MEL- The head draftsman, about 50 years old.
GEORGE- A black draftsman, middle to late 40’s.
BOB- The newest of the office draftsman, late 20’s.
BRUCE- He is behind Mel as next in line for Head Draftsman. Late 40’s.
RICHARD, SAL, TONY- All draftsmen in their early 30’s.
The setting is an architect’s office, circa 1965, with draft boards, filing cabinets, water cooler etc.
There are two rows of boards, one of four, one of three, set sideways to the audience. Behind the boards is a large picture window the length of the office. Large, modern office buildings can be seen outside. (This and all other settings can be adjusted to suit the director’s discretion, of course.)
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As the curtain opens, the men are sitting at their boards working. For a minute or so, there is no conversation. Occasionally, the men look about the room, at each other and out the window. Finally, George leaves his board and goes to the window. It is the earlier part of the morning. Bob begins walking about the office with a searching, quizzical look.
GEORGE- Sure is nice out today. Perfect spring day. Lotta babes in those summer suits and stuff. Too bad these damn windows don’t open. Let some fresh air in here. One thing for damned sure about this place- it sure could use some fresh air.
SAL- What’s that, George?
GEORGE- I said we sure could use some fresh air in here.
SAL- (stretches and laughs)- Yeah- fresh air.
(George goes back to his board, sits and stares. There is another period of silence as the men work.)
BOB- Can anybody tell me where I can get a copy of this drawing I just finished?
GEORGE- Sure, just ask Sal, he’ll help you.
SAL- Sure, just ask Tony. He’ll help you.
BOB- Well if there’s a copier here, just point it out, and I’ll do it myself.
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BRUCE- C’mon, one of you guys show him where the copier is and help him out, huh. Go ahead, Sal.
RICHARD- Follow me. There’s a copier right over there. I’ll show you how it works.
(They walk over to a wall copier situated stage right.)
RICHARD- Don’t mind these guys. They always get on someone new. After you work here a while, you’ll find out they’re a good group even though they bust balls a lot. What’s your name? I got here a little late. Did anyone give you an intro?
BOB- Yeah, Bruce did, a real short announcement. Name’s Bob. Thanks for the assist.
RICHARD- Nothing to it. Someone would’ve eventually. That is, after they had their fun.
BOB- doesn’t this place have an office boy of something? Most places I worked had one, you know, to make copies and what not.
RICHARD- Well, we did have one, but he got fires about two weeks ago. So far, it seems they haven’t hired another one. Hey, anyone know if they hired another office boy yet?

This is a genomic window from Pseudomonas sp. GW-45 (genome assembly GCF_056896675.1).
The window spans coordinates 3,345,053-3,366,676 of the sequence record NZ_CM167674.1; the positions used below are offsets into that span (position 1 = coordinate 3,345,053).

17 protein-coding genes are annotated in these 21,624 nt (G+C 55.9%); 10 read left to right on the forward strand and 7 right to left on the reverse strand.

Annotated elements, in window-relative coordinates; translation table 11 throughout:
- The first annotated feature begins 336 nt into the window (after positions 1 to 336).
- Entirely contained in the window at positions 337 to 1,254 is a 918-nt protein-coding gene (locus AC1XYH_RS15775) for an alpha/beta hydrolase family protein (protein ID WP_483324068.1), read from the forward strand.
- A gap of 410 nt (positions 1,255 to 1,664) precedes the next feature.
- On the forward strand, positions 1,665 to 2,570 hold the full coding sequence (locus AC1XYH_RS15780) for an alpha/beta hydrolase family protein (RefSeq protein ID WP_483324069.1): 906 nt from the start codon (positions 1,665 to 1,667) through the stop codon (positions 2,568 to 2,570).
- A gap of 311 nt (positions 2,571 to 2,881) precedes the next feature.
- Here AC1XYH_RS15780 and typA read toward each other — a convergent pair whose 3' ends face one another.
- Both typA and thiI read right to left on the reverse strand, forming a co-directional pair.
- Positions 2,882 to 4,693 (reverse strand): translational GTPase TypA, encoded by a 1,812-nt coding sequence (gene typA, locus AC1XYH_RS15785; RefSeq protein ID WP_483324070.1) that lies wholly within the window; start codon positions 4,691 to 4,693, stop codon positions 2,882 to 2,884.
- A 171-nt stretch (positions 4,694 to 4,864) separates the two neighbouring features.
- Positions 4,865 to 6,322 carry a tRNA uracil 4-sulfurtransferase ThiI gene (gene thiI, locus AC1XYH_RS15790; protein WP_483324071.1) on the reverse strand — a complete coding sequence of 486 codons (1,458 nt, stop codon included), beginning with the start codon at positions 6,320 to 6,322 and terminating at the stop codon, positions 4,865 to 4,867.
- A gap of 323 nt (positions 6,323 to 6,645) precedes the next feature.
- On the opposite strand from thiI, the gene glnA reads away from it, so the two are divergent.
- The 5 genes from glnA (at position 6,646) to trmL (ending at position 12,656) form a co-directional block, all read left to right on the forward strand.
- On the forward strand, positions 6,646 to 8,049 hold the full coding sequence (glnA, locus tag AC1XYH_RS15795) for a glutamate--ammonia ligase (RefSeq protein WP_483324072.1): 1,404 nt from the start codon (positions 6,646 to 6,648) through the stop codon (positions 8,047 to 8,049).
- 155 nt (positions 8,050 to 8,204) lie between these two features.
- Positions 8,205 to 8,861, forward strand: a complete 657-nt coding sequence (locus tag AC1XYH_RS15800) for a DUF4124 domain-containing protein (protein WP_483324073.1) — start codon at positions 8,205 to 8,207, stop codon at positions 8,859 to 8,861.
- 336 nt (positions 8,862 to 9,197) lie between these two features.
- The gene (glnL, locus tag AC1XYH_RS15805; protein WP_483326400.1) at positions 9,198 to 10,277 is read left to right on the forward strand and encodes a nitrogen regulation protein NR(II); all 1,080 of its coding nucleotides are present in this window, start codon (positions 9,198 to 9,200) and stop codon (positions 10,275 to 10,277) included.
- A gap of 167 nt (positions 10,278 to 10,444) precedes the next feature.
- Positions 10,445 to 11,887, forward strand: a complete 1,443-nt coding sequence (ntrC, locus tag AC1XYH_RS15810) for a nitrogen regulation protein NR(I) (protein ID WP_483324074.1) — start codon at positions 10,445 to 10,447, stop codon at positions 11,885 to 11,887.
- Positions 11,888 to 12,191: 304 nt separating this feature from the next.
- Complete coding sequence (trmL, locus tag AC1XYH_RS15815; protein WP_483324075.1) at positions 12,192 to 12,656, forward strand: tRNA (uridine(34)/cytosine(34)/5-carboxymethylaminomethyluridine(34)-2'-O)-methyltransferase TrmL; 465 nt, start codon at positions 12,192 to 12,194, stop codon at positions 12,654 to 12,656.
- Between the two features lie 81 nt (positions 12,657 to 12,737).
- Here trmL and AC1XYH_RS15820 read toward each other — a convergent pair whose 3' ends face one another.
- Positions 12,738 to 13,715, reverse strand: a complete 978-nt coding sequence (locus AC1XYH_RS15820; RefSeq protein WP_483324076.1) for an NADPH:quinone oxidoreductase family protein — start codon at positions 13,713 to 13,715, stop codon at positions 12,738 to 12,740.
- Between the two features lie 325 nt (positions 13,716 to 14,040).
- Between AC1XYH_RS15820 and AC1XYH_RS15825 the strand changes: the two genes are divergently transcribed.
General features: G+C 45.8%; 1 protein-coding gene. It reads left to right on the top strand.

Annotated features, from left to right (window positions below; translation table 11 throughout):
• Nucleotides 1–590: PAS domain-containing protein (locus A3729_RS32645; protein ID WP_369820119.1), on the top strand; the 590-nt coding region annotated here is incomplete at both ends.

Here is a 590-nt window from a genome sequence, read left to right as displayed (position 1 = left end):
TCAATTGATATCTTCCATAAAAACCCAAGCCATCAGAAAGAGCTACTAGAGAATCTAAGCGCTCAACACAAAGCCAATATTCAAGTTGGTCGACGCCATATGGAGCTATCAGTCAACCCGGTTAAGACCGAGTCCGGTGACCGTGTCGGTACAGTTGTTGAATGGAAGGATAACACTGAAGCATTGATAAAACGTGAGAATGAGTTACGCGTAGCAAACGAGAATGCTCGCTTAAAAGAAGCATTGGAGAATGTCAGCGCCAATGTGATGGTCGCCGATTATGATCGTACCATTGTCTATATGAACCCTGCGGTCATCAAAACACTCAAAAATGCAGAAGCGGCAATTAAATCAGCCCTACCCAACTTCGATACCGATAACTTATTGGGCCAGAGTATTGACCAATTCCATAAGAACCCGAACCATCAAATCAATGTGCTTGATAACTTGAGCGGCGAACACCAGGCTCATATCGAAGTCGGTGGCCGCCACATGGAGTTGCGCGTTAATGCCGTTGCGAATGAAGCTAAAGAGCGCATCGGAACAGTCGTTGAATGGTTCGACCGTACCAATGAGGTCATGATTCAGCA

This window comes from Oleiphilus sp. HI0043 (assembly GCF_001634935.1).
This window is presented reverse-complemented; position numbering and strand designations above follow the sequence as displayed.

TONY- Nope. After Ziggie got rid of Freddie, I think he’s too scared to hire another. Might just get another Freddie. (This remark elicits some mild laughter from the other men.)
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BOB- Who the hell is Ziggie?
RICHRD- He’s one of the architects. We call him ziggie, short for Aziglio, but don’t say Ziggie in front of him.
TONY- (Leaving his board and joining Richard and Bob at the copier.) Hey, remember that time when Freddie called Ziggie “Ziggie” right to his face. (Laughter) When Freddie was here about a week, we told him that’s what he should call the boss. One day in come Ziggie, “Where’s the office boy?” “Right here!” Freddie says. “What can I do for you, Ziggie?” Man, Ziggie almost shit right there! He hates that name! (Laughter)
BRUCE- (Sitting at his board) If he was a winner, I sure hate to see a loser. But he had it coming though. (A mildly resentful tone) did nothing but disturb everybody.
GEORGE- (also from his board) Yeah, but he was funny, a little screwed up maybe, but he was funny.
BRUCE- After the first month or so, I knew he wasn’t going to make it in this place.
BOB- How long did he work here?
BRUCE- About a year. It took Zig about two months to get his number and about ten months to finally fire him.
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SAL- (From his board)- Freddie knew it was coming too, but he wouldn’t quit.
TONY- In fact, Ziggie had an ad in the paper for a new office boy and was holding interviews. Freakin’ Freddie just went about his business as usual.
BRUCE- Which was screwing things up around here.
GEORGE- Yeah, but he was funny though.
(The copy finished, the men return to their boards.)
TONY- I swear I’ll never forget the first day Freddie came to work here. At lunch time, everybody had ordered something from the luncheonette, but Freddie has a little brown bag, see. So we all sit down at that table over there, and everybody’s sittin’ around, see and Sal starts bustin’ Freddie cause of his brown lunch bag, see. What the hell was it you said to him, Sal?
SAL- (pensively) What was it? Oh yeah, I said, “Aw look everybody, he’s a brown bagger- brings his lunch in a little brown bag.” (Laughter) “Whatcha got in your little brown bag there, office boy?”
TONY- Yeah, yeah. So Freddie stops fussin’ with the damn bag, looks around at all of us, looks back at Sal- an everybody’s real quiet, see- we’re all waitin’, see, and Freddie knows it- he knows what’s up here, see. So lookin’ at Sal he says, “Go bag yourself, cookie, and the luncheonette that sent
Page 6- FREDDIE
you here!” (Laughter) Well, that cracked us right up, see- Freddie was cool.
(The men begin to mingle about Bob’s board using him as the object of their storytelling.)
RICHARD- And how about the time with the damn tubes!
(Everyone nods and affirms.) Yeah, yeah.
BOB- O.K., I’m listening- what was that all about?
BRUCE- I don’t know why they didn’t fire him then.
RICHARD- Well, we have these long, cardboard tubes that we put the old drawings in, you know. Well, they were laying all over the damn place when Freddie got here, so Mel- he’s the chief draftsman- he ain’t in yet- he tells Freddie to gather them up and put them someplace real neat. So Freddie piles about thirty of them up on top of that filing cabinet over there, like they’re in a pyramid, you know, and he has two little pieces of chalk holding the bottom tube in place so that it doesn’t roll- get it.